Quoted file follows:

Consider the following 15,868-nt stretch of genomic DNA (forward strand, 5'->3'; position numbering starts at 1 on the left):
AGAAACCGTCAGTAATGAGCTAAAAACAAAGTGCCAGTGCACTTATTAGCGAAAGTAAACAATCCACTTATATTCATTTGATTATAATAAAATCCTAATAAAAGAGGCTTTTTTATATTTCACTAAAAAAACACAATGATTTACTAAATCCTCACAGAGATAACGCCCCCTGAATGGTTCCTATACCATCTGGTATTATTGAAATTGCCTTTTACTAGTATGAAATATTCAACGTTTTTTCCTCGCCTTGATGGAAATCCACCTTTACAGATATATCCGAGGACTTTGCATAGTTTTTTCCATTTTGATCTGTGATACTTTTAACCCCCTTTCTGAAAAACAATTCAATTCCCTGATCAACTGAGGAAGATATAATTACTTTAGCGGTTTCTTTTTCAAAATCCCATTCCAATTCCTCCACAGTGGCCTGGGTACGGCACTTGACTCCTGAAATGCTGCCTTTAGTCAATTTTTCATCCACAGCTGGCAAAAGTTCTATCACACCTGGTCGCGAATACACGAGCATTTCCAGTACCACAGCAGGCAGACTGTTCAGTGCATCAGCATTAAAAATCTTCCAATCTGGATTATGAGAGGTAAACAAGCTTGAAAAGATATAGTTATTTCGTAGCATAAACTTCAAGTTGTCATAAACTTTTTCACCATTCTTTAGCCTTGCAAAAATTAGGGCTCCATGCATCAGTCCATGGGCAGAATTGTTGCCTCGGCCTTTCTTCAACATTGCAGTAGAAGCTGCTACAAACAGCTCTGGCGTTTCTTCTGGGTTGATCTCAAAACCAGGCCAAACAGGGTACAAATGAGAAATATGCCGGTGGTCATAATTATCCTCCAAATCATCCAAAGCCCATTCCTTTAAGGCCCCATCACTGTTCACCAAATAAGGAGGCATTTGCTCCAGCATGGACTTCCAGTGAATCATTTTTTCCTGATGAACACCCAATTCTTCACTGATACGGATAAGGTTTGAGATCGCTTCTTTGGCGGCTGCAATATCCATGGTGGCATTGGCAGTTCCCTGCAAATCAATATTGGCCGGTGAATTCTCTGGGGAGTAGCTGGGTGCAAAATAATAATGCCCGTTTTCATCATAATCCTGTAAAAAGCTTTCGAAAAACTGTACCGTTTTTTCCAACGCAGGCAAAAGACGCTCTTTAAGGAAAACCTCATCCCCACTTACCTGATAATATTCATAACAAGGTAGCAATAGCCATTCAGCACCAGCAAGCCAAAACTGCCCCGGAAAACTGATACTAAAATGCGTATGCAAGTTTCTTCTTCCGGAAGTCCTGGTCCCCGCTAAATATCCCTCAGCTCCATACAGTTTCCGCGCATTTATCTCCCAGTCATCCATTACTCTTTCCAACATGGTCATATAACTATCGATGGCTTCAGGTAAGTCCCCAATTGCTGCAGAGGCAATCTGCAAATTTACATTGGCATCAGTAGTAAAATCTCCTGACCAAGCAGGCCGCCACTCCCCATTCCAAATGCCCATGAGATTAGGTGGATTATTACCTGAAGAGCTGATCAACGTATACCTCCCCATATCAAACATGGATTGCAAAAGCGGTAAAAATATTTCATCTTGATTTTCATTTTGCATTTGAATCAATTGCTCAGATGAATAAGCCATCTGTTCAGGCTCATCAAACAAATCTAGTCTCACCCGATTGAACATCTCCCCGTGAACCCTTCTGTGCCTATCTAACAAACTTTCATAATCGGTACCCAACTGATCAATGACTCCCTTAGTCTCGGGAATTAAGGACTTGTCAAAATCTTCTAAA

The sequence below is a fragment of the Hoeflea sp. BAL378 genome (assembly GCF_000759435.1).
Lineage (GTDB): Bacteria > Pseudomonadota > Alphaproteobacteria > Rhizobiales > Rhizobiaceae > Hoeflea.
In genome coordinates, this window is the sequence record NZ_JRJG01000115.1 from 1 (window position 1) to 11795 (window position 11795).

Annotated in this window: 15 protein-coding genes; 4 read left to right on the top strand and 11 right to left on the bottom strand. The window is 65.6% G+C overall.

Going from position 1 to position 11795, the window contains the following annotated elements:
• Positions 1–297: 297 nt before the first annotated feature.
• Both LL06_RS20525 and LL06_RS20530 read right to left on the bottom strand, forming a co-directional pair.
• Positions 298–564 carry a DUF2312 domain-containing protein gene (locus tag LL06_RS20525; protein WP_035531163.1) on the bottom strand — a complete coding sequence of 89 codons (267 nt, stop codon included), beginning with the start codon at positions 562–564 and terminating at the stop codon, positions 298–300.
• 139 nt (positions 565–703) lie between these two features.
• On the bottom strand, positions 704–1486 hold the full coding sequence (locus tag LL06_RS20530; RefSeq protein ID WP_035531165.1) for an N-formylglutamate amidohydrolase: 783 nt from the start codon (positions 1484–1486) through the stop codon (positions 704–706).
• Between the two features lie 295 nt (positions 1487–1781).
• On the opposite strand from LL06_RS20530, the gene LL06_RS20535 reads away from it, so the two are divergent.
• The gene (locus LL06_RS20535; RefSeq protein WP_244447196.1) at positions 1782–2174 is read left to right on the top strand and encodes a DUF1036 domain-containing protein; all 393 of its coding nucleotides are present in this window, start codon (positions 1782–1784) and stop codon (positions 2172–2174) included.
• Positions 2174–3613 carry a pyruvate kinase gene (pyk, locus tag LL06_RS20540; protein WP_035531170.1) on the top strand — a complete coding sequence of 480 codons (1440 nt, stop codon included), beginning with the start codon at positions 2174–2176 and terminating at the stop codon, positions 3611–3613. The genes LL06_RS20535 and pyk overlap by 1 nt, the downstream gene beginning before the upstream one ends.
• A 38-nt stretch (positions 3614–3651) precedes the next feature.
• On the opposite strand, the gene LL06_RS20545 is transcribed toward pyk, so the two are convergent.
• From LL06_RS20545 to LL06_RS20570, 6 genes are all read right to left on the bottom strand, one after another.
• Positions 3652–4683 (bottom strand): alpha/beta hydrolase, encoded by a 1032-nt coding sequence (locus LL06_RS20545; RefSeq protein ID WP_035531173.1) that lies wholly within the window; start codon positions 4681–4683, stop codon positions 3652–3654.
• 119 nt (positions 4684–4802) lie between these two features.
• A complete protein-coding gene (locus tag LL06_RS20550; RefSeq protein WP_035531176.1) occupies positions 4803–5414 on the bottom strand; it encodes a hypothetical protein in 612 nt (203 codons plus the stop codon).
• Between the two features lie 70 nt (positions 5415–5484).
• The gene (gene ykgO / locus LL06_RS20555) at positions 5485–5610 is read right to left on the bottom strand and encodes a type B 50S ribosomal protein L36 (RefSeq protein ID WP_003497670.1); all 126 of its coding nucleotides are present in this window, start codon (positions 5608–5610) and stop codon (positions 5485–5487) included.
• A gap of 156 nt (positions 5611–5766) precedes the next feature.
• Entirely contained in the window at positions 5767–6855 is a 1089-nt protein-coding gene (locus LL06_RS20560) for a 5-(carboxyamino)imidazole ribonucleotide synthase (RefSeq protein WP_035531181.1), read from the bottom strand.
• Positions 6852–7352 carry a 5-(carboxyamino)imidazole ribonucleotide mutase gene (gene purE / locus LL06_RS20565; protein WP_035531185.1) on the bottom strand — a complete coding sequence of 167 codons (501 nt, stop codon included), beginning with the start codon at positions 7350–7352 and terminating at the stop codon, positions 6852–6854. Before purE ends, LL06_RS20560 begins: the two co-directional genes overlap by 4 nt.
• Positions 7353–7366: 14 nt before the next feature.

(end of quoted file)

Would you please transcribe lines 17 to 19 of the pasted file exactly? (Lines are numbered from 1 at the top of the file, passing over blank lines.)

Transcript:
• A 38-nt stretch (positions 3614–3651) precedes the next feature.
• On the opposite strand, the gene LL06_RS20545 is transcribed toward pyk, so the two are convergent.
• From LL06_RS20545 to LL06_RS20570, 6 genes are all read right to left on the bottom strand, one after another.